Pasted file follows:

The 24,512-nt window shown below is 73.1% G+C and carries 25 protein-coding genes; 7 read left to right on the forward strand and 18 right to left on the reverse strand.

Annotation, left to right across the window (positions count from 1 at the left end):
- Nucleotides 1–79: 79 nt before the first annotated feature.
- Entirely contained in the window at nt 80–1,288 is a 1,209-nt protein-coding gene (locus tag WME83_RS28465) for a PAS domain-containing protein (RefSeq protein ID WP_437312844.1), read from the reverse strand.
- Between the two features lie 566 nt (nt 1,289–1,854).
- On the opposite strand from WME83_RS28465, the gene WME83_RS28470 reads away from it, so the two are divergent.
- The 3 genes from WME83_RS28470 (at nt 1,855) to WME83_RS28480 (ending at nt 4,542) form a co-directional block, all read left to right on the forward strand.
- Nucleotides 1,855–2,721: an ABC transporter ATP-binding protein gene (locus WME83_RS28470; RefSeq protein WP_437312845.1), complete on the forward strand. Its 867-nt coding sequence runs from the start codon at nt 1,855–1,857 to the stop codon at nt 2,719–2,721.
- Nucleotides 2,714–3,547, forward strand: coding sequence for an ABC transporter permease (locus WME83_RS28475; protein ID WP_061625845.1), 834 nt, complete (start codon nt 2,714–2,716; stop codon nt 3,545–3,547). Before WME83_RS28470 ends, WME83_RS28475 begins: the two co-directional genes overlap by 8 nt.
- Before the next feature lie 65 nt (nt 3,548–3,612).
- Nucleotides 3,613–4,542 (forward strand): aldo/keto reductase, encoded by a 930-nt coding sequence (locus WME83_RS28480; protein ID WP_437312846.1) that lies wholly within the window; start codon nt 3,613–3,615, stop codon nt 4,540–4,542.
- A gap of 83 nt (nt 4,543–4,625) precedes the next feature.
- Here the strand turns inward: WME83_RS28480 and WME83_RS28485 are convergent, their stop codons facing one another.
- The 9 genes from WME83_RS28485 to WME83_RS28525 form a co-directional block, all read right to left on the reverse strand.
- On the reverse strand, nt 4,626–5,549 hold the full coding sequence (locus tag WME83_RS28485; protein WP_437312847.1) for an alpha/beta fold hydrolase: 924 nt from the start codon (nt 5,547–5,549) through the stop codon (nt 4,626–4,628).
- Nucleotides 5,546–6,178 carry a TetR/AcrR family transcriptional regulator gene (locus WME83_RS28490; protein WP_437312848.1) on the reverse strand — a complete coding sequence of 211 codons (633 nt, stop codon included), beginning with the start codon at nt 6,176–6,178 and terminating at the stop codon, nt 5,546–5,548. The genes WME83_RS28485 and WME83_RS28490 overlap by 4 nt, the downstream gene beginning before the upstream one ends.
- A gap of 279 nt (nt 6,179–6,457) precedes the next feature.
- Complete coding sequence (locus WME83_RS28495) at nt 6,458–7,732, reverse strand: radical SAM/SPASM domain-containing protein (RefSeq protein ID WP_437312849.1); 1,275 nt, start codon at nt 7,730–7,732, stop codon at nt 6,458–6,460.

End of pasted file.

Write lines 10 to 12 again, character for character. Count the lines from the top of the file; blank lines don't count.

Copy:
- Before the next feature lie 65 nt (nt 3,548–3,612).
- Nucleotides 3,613–4,542 (forward strand): aldo/keto reductase, encoded by a 930-nt coding sequence (locus WME83_RS28480; protein ID WP_437312846.1) that lies wholly within the window; start codon nt 3,613–3,615, stop codon nt 4,540–4,542.
- A gap of 83 nt (nt 4,543–4,625) precedes the next feature.